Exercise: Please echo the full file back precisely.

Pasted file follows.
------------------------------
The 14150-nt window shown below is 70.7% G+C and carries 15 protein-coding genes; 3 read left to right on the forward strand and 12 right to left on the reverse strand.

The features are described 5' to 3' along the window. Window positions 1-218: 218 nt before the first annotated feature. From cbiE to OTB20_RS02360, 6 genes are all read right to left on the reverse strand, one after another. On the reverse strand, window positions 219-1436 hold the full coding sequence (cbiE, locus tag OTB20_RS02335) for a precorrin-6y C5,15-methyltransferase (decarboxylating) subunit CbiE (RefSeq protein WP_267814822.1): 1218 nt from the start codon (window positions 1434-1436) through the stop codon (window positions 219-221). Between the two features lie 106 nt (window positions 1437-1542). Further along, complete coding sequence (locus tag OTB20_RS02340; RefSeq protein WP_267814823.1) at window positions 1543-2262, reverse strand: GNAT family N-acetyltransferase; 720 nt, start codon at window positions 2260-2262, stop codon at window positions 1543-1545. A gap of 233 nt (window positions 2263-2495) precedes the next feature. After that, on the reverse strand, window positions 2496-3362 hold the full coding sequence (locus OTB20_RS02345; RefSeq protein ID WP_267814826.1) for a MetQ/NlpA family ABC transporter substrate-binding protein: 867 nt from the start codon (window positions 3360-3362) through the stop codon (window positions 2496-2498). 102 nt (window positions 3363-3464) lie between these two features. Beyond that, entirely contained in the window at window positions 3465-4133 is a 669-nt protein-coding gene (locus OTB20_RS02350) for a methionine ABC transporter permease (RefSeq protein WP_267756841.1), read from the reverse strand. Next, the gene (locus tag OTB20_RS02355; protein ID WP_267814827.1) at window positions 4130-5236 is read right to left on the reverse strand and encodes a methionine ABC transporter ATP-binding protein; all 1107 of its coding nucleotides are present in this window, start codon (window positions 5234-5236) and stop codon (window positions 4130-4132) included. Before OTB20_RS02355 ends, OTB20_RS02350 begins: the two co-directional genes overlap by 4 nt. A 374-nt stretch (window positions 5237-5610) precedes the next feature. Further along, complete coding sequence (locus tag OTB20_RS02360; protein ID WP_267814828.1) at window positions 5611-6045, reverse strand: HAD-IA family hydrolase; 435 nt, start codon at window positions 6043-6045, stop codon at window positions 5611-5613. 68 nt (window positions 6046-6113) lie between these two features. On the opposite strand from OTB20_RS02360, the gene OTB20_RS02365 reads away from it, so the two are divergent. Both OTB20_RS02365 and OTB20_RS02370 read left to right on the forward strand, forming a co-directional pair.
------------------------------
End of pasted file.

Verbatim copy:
The 14150-nt window shown below is 70.7% G+C and carries 15 protein-coding genes; 3 read left to right on the forward strand and 12 right to left on the reverse strand.

The features are described 5' to 3' along the window. Window positions 1-218: 218 nt before the first annotated feature. From cbiE to OTB20_RS02360, 6 genes are all read right to left on the reverse strand, one after another. On the reverse strand, window positions 219-1436 hold the full coding sequence (cbiE, locus tag OTB20_RS02335) for a precorrin-6y C5,15-methyltransferase (decarboxylating) subunit CbiE (RefSeq protein WP_267814822.1): 1218 nt from the start codon (window positions 1434-1436) through the stop codon (window positions 219-221). Between the two features lie 106 nt (window positions 1437-1542). Further along, complete coding sequence (locus tag OTB20_RS02340; RefSeq protein WP_267814823.1) at window positions 1543-2262, reverse strand: GNAT family N-acetyltransferase; 720 nt, start codon at window positions 2260-2262, stop codon at window positions 1543-1545. A gap of 233 nt (window positions 2263-2495) precedes the next feature. After that, on the reverse strand, window positions 2496-3362 hold the full coding sequence (locus OTB20_RS02345; RefSeq protein ID WP_267814826.1) for a MetQ/NlpA family ABC transporter substrate-binding protein: 867 nt from the start codon (window positions 3360-3362) through the stop codon (window positions 2496-2498). 102 nt (window positions 3363-3464) lie between these two features. Beyond that, entirely contained in the window at window positions 3465-4133 is a 669-nt protein-coding gene (locus OTB20_RS02350) for a methionine ABC transporter permease (RefSeq protein WP_267756841.1), read from the reverse strand. Next, the gene (locus tag OTB20_RS02355; protein ID WP_267814827.1) at window positions 4130-5236 is read right to left on the reverse strand and encodes a methionine ABC transporter ATP-binding protein; all 1107 of its coding nucleotides are present in this window, start codon (window positions 5234-5236) and stop codon (window positions 4130-4132) included. Before OTB20_RS02355 ends, OTB20_RS02350 begins: the two co-directional genes overlap by 4 nt. A 374-nt stretch (window positions 5237-5610) precedes the next feature. Further along, complete coding sequence (locus tag OTB20_RS02360; protein ID WP_267814828.1) at window positions 5611-6045, reverse strand: HAD-IA family hydrolase; 435 nt, start codon at window positions 6043-6045, stop codon at window positions 5611-5613. 68 nt (window positions 6046-6113) lie between these two features. On the opposite strand from OTB20_RS02360, the gene OTB20_RS02365 reads away from it, so the two are divergent. Both OTB20_RS02365 and OTB20_RS02370 read left to right on the forward strand, forming a co-directional pair.